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MTSU student faces reality of deportation
Reyes color
Carlos Reyes says he was 1 when he came to America and now faces the possibility of being sent back to Mexico.

Carlos Reyes, 18, hopes to build a professional photography business covering all of Tennessee. An MTSU freshman studying business administration, he’s working three jobs and both of his parents are working two jobs to pay his way through to graduation.

His intelligence, determination and strong work ethic appear to be overcoming all those financial challenges. But he’s caught in the political crossfire over DACA, Deferred Action for Childhood Arrivals, the Obama administration’s move to put a temporary hold on the deportation of illegal immigrants.

Reyes was 1 when his border-crossing parents brought him from Mexico as they fled violence, economic hopelessness and government corruption in the hope of a better life for their infant son and themselves. He and some 800,000 other young adults, known as Dreamers, face the possibility of being sent back to their countries of origin after President Trump canceled DACA protections in September.

That program covered children under 16 brought into the country between 2007 and 2012. To remain eligible, DACA beneficiaries must re-apply every two years, pay a substantial fee and submit to a background check showing they have a clear police record.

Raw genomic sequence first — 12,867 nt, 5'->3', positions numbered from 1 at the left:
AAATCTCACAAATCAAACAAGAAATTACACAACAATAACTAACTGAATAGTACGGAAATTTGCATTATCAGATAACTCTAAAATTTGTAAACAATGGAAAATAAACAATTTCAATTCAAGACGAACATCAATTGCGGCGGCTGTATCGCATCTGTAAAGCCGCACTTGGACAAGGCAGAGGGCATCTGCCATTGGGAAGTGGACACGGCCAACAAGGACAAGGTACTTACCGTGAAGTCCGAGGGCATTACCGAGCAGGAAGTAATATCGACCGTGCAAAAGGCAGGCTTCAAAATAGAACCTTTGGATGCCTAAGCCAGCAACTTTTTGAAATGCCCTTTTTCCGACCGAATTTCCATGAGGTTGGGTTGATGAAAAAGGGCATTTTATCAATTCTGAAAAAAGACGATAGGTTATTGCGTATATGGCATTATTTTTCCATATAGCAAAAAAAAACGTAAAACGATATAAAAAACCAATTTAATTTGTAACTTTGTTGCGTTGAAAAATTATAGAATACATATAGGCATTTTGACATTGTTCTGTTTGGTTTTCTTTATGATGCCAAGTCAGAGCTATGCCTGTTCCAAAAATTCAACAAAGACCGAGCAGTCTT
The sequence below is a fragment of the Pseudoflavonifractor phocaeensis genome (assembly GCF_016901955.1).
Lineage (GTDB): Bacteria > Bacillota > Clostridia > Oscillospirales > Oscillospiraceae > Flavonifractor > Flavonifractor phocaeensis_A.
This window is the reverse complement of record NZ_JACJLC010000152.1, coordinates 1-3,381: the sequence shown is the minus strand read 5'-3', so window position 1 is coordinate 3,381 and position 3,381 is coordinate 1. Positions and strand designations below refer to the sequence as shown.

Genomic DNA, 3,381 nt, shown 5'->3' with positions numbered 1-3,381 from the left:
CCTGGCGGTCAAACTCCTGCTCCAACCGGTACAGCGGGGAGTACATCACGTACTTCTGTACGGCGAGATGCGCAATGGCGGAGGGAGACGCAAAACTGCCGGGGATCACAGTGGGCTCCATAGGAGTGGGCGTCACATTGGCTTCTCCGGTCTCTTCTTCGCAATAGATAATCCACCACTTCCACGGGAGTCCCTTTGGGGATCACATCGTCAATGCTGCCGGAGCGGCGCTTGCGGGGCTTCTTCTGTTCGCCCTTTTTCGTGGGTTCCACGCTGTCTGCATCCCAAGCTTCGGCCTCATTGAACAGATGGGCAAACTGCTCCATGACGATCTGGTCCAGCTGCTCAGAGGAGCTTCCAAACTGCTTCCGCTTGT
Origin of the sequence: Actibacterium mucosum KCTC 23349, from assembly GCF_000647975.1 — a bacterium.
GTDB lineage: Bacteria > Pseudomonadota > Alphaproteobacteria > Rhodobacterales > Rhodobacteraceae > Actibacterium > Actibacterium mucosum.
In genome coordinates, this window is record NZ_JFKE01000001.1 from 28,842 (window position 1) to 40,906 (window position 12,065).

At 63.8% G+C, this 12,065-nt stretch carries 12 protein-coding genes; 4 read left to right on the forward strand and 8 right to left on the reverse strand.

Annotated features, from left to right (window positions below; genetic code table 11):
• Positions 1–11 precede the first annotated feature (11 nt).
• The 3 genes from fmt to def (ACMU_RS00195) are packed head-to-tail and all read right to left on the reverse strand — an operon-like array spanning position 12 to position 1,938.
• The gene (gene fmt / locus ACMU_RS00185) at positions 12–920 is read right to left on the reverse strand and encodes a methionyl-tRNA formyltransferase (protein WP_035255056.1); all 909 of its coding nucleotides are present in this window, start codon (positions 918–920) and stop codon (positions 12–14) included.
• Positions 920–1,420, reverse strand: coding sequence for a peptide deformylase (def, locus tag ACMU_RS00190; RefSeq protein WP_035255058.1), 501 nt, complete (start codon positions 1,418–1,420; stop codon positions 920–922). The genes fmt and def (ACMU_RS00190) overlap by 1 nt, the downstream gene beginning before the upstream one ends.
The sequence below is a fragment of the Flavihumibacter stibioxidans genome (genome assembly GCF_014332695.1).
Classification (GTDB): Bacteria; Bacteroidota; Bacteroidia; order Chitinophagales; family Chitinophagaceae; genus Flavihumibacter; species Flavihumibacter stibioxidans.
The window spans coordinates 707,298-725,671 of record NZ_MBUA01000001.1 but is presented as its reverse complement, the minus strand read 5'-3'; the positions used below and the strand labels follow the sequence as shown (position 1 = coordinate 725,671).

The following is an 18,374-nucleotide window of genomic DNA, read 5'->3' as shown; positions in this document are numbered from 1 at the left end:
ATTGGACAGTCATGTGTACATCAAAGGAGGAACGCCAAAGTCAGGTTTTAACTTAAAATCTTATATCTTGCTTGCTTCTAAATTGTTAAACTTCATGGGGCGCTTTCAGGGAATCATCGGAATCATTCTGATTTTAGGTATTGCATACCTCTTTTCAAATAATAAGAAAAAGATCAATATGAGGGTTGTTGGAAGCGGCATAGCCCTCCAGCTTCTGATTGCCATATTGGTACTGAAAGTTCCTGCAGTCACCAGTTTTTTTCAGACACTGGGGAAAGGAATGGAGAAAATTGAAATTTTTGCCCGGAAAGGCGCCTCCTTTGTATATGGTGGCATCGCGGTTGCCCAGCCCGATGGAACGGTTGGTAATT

“I know nothing of my home country,” Reyes told The Rotary Club of McMinnville at its weekly meeting Thursday.  “We’d been traveling between Chicago, Kentucky and Tennessee and finally Murfreesboro.”

A member of the Oakland High School wrestling team and the JROTC program, he graduated from the Rutherford County school and enrolled at MTSU. Despite spending most of his young life as a Tennessee resident, he doesn’t qualify under current law for in-state tuition. While other students pay about $2,000 in tuition, he and his family pay close to $6,000.

With broad support from both Republican and Democratic legislators, the Tuition Opportunity Act now making its way through the Tennessee General Assembly would expand the qualifications for in-state tuition to include certain immigrants like Reyes. While that would be a major benefit to financially struggling Dreamers, it would not grant assistance such as the lottery-funded Hope Scholarship, said Leah Hashinger, another speaker Thursday.

A recent NBC public opinion poll showed 86 percent approval for the Dream Act, a broad term referring to proposed legislation granting legal status to DACA recipients, said Hashinger.

These issues will be discussed in a half-hour interview this week on public radio 91.3 WCPI. That program will air Tuesday at 5 p.m., with repeats Wednesday at 5:05 a.m.; Thursday at 1 p.m., and Friday at 1:05 a.m.